The COVID-19 pandemic which started in Wuhan, China has now spread to 213 countries and territories. The spread of this pandemic has shown an exponential growth trend. The fatality rate, – the number of deaths divided by the total number of positive cases of COVID-19 – has increased from around 1% to 3.79%. This trend is indeed worrying.
The United States remains the epicenter of the pandemic (1), followed by Brazil (2), Russia (3), and India (4). According to the UNDP, the pandemic has begun to have a global socio-economic impact. As a result of large-scale social restrictions, it is predicted that around 40-60 million people will fall into extreme poverty. This is triggered by a decline in several major sectors. For example, international trade is expected to decline by up to 27% in the second quarter of 2020. Consequently, the income of countries originating from the balance of trade will also experience a significant decline.
Meanwhile, the global tourism sector, which is a key source of income for many developing countries, has also been severely affected by this pandemic. International tourism is expected to decline by 850 million to 1.1 billion tourists, an economic loss of between USD $910 billion to USD $1.2 trillion. As a result of the sector’s economic slowdown, it is estimated that around 100-120 million jobs in this sector are at risk of being lost.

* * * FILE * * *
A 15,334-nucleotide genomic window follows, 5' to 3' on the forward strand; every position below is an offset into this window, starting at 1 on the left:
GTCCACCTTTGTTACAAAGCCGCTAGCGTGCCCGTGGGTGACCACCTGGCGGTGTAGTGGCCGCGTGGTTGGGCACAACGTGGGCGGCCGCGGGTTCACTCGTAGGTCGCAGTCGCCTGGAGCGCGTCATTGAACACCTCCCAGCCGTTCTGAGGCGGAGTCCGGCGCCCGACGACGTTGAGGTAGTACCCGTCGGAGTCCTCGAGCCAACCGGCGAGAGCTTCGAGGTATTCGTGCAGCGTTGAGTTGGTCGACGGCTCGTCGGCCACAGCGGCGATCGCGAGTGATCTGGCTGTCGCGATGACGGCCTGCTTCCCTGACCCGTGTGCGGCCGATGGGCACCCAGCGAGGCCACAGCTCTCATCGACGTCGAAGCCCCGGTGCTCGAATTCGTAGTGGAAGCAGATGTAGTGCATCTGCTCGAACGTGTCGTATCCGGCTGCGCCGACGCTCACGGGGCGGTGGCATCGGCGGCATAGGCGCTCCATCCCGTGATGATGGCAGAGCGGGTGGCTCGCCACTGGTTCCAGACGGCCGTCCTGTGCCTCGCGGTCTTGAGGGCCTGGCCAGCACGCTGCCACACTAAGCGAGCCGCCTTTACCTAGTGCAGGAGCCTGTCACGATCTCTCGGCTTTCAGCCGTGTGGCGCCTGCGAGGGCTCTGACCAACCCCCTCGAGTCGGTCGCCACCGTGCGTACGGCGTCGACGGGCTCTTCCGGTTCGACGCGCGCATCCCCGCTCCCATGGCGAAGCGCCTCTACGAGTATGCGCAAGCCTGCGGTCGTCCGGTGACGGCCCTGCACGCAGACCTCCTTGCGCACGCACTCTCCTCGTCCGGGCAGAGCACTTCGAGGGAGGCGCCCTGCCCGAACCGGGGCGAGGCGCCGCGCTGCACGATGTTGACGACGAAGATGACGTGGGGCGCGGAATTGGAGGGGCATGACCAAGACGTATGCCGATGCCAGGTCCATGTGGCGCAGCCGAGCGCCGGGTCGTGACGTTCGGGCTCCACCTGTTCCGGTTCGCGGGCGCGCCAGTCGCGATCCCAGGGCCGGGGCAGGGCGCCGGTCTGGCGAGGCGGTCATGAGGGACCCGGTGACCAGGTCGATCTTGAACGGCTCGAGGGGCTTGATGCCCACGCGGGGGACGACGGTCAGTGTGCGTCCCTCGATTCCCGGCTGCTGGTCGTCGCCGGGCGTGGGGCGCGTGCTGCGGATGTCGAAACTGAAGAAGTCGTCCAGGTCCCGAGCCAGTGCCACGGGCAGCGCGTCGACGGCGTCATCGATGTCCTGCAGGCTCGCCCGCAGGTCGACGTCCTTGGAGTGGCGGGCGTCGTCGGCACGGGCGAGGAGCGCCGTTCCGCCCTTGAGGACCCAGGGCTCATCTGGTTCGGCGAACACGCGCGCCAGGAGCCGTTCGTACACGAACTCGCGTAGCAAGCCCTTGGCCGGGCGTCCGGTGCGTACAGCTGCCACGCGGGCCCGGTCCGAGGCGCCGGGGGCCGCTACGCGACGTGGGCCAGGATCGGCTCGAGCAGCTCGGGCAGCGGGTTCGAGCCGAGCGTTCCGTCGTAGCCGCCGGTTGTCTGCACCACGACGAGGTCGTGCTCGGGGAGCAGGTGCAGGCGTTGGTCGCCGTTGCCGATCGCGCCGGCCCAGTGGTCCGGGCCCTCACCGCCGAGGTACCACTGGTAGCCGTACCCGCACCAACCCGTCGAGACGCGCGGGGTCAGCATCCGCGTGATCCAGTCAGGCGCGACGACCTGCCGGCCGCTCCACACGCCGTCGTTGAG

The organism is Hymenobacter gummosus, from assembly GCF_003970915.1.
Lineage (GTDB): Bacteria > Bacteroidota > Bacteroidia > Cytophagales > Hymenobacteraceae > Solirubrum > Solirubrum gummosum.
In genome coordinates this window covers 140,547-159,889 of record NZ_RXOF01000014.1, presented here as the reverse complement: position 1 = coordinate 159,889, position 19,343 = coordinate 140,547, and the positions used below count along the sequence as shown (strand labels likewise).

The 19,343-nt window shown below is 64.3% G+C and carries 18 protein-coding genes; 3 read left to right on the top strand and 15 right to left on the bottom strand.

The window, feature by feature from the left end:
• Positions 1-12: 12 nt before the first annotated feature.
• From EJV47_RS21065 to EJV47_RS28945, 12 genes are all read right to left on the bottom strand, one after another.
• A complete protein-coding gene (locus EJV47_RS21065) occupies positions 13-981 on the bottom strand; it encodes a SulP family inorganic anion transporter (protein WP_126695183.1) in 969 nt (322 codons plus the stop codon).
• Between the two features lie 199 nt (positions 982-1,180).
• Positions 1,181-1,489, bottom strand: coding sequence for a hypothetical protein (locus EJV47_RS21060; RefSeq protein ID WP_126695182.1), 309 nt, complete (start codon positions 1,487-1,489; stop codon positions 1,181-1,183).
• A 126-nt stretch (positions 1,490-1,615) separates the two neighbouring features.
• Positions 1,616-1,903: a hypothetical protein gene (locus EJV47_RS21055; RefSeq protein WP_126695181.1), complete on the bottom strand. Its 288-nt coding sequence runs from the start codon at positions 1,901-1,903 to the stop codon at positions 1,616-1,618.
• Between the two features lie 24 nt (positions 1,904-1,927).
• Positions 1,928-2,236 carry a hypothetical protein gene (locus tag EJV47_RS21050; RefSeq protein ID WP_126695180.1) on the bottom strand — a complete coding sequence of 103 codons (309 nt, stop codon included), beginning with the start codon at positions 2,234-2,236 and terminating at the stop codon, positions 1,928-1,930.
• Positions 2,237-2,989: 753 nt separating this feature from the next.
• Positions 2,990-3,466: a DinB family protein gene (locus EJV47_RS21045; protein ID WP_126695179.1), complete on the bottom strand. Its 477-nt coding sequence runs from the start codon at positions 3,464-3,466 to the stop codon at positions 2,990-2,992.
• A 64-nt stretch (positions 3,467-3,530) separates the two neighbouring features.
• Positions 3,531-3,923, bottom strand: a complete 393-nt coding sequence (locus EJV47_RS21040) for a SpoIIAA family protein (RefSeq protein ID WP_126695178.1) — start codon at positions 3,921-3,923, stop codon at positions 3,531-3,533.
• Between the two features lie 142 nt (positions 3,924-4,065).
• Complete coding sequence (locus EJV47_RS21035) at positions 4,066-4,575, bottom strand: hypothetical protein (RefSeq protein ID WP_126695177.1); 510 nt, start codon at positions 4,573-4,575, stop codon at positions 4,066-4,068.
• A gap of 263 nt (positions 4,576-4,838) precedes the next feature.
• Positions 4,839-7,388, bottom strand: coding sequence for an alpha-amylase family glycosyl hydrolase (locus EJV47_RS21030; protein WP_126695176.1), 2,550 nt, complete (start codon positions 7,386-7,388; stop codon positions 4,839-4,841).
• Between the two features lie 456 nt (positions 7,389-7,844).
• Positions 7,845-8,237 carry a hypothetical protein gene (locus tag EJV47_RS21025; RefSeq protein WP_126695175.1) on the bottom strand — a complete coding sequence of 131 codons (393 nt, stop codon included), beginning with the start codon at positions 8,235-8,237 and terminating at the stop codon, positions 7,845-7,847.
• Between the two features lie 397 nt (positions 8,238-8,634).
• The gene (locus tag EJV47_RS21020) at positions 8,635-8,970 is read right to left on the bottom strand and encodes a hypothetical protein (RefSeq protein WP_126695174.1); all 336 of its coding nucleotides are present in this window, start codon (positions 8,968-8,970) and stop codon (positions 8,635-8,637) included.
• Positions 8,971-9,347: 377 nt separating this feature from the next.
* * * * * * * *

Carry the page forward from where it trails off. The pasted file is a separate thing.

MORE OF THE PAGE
As a result, unemployment has risen sharply – 1.6 billion informal workers are expected to lose up to 60% of their income. Likewise, remittances, which are an important source of foreign exchange for many low- and middle-income countries, are expected to decline by up to 20%. Amid this economic uncertainty, the world will also face the threat of a decline in the level of food crop production. It is estimated that the food crisis could increase twofold, with 265 million people in low and middle-income countries at risk of hunger at the end of 2020.
If the COVID-19 pandemic cannot be stopped quickly and a vaccine is not discovered, the economic impact is likely to be worse than that of the Spanish Flu after World War I or the Great Depression. If these conditions are not anticipated, the negative impact on the global economy will worsen, with the potential to threaten political stability and security in various regions.
Developed and developing countries, including countries in Southeast Asia, are beginning to feel enormous socioeconomic pressure from the pandemic. Several countries are already experiencing a recession, which is beginning to have a destabilizing political effect, as in Indonesia. For this reason, this paper discusses the implications of the COVID-19 pandemic on Indonesia’s current political-economic dynamic in detail and also Indonesia’s economic and political outlook if the threats posed by the pandemic are not appropriately handled.